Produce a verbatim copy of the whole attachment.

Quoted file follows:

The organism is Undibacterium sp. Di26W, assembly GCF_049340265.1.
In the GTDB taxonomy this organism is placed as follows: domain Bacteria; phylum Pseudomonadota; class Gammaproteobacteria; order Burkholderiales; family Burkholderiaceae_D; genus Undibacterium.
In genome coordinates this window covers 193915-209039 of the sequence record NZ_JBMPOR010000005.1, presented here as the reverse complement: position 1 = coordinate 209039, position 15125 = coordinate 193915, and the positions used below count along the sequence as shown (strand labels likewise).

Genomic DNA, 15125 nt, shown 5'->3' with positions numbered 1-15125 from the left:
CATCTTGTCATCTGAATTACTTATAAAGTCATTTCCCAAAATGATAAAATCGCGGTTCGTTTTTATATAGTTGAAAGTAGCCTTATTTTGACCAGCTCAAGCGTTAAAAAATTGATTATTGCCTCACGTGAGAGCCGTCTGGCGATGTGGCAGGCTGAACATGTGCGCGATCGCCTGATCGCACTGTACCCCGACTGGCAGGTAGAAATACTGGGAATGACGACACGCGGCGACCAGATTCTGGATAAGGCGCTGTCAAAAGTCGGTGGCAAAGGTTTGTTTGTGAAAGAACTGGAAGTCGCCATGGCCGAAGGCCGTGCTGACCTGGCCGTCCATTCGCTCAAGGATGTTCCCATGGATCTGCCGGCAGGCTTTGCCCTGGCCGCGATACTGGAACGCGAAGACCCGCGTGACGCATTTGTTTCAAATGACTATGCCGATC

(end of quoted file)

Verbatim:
The organism is Undibacterium sp. Di26W, assembly GCF_049340265.1.
In the GTDB taxonomy this organism is placed as follows: domain Bacteria; phylum Pseudomonadota; class Gammaproteobacteria; order Burkholderiales; family Burkholderiaceae_D; genus Undibacterium.
In genome coordinates this window covers 193915-209039 of the sequence record NZ_JBMPOR010000005.1, presented here as the reverse complement: position 1 = coordinate 209039, position 15125 = coordinate 193915, and the positions used below count along the sequence as shown (strand labels likewise).

Genomic DNA, 15125 nt, shown 5'->3' with positions numbered 1-15125 from the left:
CATCTTGTCATCTGAATTACTTATAAAGTCATTTCCCAAAATGATAAAATCGCGGTTCGTTTTTATATAGTTGAAAGTAGCCTTATTTTGACCAGCTCAAGCGTTAAAAAATTGATTATTGCCTCACGTGAGAGCCGTCTGGCGATGTGGCAGGCTGAACATGTGCGCGATCGCCTGATCGCACTGTACCCCGACTGGCAGGTAGAAATACTGGGAATGACGACACGCGGCGACCAGATTCTGGATAAGGCGCTGTCAAAAGTCGGTGGCAAAGGTTTGTTTGTGAAAGAACTGGAAGTCGCCATGGCCGAAGGCCGTGCTGACCTGGCCGTCCATTCGCTCAAGGATGTTCCCATGGATCTGCCGGCAGGCTTTGCCCTGGCCGCGATACTGGAACGCGAAGACCCGCGTGACGCATTTGTTTCAAATGACTATGCCGATC